She said the new plan complements UN’s existing support on raising awareness, strengthening community-based protection systems, providing direct support to persons with albinism and strengthening the justice sector response, with funding from the UK’s Department for International Development (DfID) through the Human Rights Window of the One Fund of the UN in Malawi.
While noting that the rate of new attacks against persons with albinism has fallen since 2016 and that awareness on albinism has been strengthened, Anyangwe however expressed concern over delays in prosecution of many crimes against persons with albinism.
“It is concerning that there have been no convictions for murder of people with albinism until now. Out of 145 incidents of crimes against persons with albinism reported to the police since 2014, 45 have been completed, 47 cases are still under investigation, 21 cases are in courts, and the remainder of the cases are with the Office of the Director of Public Prosecution, were discontinued or closed,” said Anyangwe.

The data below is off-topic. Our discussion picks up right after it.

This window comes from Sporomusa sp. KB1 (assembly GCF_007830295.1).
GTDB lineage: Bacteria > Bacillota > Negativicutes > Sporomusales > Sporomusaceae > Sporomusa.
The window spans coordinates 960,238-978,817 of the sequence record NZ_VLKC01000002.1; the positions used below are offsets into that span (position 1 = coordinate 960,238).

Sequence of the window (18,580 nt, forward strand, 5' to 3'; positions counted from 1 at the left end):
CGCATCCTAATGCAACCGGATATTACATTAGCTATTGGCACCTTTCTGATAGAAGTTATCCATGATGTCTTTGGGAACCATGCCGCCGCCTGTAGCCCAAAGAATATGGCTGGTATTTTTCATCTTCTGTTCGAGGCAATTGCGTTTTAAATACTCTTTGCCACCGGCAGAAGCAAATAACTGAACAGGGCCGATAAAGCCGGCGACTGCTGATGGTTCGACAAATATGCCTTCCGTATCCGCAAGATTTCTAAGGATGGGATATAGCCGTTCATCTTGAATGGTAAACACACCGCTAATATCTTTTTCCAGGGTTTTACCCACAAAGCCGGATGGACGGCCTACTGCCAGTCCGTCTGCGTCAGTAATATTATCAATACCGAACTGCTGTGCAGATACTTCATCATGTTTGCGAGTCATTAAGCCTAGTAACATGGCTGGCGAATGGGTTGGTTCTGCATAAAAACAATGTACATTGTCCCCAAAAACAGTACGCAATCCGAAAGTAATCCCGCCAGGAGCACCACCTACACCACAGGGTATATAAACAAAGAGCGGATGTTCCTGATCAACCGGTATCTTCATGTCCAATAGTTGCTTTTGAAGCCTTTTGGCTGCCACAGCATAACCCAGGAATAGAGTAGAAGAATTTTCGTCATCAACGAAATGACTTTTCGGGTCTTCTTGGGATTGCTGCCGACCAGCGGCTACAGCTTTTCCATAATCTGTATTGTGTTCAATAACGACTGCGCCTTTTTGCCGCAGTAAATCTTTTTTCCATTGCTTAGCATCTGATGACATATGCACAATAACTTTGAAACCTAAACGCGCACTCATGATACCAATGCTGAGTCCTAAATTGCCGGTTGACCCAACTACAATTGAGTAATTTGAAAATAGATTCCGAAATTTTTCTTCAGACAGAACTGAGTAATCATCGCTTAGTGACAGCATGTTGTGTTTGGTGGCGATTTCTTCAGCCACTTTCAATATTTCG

Principal Secretary for Ministry of Gender, Children, Disability and Social Welfare, Dr. Esmie Kainja, said, so far, Malawi has adopted stiffer punishments for perpetrators of crimes against persons with albinism, established working relations with neighbouring countries to deal with cases involving people from neighbouring countries, and strengthened community policing structures to ensure persons with albinism are protected in their communities.
Principal Secretary for Ministry of Civic Education and Community Development, Ivy Luhanga, also said government is intensifying awareness on the protection of persons with albinism in local communities across the country.
Association of People with Albinism in Malawi (APAM) President Overton Kondowe said they were pleased that issues of rights of people with albinism have become part of Malawi’s national development agenda, but said more needs to be done to remove barriers limiting enjoyment of human rights by persons with albinism, including ending discrimination in access to socio-economic opportunities.